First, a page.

First, the Crown must establish “objective facts that rise to the level of reasonable suspicion, such that the reasonable person, standing in the shoes of the police officer, would have held reasonable suspicion.”[8] When the police are searching an area of the home for safety reasons, the police must have a reason to suspect that there is a risk of safety to either the police, the public or the arrested individual.[9] Factors to consider include:

· the reason for the search

· the nature of the perceived risk

· the consequences that could arise had protective measures not been taken

· the availability of other options, and

· the likelihood that the perceived risk actually exists.[10]

Second, the police must limit their searches to ensure that the heightened privacy interests of the individual in their home are respected.[11] Police are only allowed to search the surrounding area where the arrest was made.[12] The search must be related to the circumstances of the arrest, the type of offence, and the purpose of the search. Notably, the court states that “the search should be no more intrusive than is necessary to resolve the police’s reasonable suspicion.”[13]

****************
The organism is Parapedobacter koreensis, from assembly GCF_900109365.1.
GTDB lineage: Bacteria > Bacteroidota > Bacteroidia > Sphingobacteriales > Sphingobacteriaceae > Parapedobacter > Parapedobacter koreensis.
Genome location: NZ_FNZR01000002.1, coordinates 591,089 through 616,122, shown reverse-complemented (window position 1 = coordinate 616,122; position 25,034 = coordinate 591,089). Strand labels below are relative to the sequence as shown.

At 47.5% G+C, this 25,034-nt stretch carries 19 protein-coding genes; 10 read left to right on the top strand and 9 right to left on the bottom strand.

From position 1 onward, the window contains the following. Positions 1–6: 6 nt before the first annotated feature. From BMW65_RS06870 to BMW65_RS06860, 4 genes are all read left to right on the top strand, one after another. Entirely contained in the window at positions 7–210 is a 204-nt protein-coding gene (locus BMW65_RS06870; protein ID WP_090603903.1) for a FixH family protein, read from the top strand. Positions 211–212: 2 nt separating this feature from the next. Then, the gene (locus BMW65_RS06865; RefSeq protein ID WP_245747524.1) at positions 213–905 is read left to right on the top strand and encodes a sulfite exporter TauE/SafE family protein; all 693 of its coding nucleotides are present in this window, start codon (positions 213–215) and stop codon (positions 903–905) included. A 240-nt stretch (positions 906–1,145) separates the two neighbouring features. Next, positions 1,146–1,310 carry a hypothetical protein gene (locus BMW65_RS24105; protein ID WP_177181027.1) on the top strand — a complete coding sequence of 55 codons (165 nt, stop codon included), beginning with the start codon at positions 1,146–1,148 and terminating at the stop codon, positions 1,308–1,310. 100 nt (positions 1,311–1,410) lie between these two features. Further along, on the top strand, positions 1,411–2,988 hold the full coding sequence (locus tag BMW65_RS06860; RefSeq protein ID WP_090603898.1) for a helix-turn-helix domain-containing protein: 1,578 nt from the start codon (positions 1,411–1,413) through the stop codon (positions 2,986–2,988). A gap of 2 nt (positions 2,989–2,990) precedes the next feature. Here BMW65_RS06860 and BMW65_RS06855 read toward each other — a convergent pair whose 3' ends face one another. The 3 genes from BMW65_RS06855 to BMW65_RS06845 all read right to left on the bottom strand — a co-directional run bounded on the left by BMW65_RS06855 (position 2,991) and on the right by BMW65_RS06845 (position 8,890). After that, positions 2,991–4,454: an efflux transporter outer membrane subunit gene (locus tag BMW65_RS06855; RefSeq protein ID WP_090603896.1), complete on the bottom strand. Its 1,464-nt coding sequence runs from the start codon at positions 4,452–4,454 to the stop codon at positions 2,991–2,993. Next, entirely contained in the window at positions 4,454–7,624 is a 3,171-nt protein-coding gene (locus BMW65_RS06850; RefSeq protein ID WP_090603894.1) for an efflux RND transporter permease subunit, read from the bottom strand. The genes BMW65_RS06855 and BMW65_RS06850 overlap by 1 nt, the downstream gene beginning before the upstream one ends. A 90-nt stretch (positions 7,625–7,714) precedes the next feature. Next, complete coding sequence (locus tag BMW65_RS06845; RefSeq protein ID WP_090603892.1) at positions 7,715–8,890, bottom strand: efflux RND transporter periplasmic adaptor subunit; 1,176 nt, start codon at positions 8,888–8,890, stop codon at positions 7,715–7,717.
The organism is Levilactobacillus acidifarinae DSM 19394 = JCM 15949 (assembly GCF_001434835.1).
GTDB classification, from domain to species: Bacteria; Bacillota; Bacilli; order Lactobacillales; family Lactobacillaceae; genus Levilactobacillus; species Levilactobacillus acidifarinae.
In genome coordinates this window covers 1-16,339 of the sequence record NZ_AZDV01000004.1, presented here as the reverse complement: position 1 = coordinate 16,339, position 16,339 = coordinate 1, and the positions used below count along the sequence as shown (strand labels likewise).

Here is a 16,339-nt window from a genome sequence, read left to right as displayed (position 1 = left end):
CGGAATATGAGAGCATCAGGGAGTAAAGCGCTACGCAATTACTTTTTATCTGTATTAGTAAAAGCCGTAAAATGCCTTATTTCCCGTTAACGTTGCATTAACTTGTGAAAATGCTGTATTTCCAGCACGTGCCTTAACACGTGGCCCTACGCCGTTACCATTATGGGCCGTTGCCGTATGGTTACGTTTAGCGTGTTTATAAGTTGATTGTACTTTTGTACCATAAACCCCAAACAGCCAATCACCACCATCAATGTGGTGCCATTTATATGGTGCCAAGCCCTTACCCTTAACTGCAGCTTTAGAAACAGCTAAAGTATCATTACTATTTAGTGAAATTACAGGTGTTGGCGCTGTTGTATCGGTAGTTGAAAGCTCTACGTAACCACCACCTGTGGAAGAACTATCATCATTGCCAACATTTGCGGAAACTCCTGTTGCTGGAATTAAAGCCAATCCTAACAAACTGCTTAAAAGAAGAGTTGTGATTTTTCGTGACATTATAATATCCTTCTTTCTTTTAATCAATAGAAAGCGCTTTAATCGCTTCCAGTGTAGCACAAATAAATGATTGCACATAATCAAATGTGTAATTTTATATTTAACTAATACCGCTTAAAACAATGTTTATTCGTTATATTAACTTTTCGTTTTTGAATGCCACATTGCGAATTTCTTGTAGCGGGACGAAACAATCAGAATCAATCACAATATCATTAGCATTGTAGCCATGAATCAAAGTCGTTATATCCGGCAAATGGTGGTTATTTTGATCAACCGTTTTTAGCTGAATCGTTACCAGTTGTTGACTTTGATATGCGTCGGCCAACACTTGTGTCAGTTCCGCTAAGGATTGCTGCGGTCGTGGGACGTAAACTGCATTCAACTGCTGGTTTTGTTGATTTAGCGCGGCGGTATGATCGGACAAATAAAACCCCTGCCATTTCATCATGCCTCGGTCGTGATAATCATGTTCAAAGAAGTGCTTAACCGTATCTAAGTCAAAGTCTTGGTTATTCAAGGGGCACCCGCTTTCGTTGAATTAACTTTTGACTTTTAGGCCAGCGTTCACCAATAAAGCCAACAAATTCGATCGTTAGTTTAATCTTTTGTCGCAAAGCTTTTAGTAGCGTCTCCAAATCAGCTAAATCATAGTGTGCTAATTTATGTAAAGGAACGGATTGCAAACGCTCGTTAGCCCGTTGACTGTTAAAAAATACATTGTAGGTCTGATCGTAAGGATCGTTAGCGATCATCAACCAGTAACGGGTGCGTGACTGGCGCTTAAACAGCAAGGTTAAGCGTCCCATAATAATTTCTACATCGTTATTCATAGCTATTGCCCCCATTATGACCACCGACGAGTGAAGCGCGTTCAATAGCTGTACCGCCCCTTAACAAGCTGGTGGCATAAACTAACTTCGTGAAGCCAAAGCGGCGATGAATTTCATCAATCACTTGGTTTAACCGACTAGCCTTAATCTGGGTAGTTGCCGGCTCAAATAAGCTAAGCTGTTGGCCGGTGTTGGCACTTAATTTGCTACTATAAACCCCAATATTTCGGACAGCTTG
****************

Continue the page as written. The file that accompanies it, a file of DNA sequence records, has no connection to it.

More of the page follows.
A phone call to police was made which reported a man was hitting a female passenger in a car. The police located the car and knocked on the front door of the house. The police were concerned with the safety of the woman, so when no one answered the door, they entered the house. The woman came up the stairs from the basement with visible injuries on her face, and the police saw the accused run past the stairs and lock himself in the basement laundry room. The accused was later arrested. After the accused was arrested, the police conducted a “visual clearing search” of the basement living room area, which was the area the pair came from prior to the police entering.[14] This is where the police came across a clear container and a plastic bag which contained methamphetamine.